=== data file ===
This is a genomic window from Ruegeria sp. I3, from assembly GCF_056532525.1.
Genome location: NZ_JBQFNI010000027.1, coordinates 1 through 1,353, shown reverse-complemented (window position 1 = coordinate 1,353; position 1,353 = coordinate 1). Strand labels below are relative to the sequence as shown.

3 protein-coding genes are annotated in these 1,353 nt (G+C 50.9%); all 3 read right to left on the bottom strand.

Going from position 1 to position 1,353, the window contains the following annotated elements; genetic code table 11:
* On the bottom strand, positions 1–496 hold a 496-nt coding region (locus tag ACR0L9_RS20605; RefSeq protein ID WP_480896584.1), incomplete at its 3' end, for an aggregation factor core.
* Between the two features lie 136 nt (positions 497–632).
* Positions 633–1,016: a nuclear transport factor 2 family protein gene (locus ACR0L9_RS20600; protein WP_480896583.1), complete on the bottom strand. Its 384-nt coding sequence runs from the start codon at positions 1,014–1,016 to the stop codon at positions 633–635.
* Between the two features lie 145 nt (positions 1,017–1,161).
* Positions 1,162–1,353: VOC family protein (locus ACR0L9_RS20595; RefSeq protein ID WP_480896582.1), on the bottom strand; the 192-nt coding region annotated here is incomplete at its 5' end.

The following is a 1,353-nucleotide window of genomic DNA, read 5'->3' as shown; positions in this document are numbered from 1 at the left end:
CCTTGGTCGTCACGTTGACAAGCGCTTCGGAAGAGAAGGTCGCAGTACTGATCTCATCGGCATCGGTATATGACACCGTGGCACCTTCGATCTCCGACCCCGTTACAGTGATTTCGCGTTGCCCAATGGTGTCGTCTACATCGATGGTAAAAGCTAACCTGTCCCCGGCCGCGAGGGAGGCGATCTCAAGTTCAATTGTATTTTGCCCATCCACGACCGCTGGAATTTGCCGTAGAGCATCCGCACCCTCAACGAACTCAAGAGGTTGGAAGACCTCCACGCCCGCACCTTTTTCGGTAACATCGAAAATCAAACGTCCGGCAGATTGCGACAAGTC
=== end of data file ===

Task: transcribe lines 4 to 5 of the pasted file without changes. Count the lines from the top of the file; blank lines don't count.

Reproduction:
Going from position 1 to position 1,353, the window contains the following annotated elements; genetic code table 11:
* On the bottom strand, positions 1–496 hold a 496-nt coding region (locus tag ACR0L9_RS20605; RefSeq protein ID WP_480896584.1), incomplete at its 3' end, for an aggregation factor core.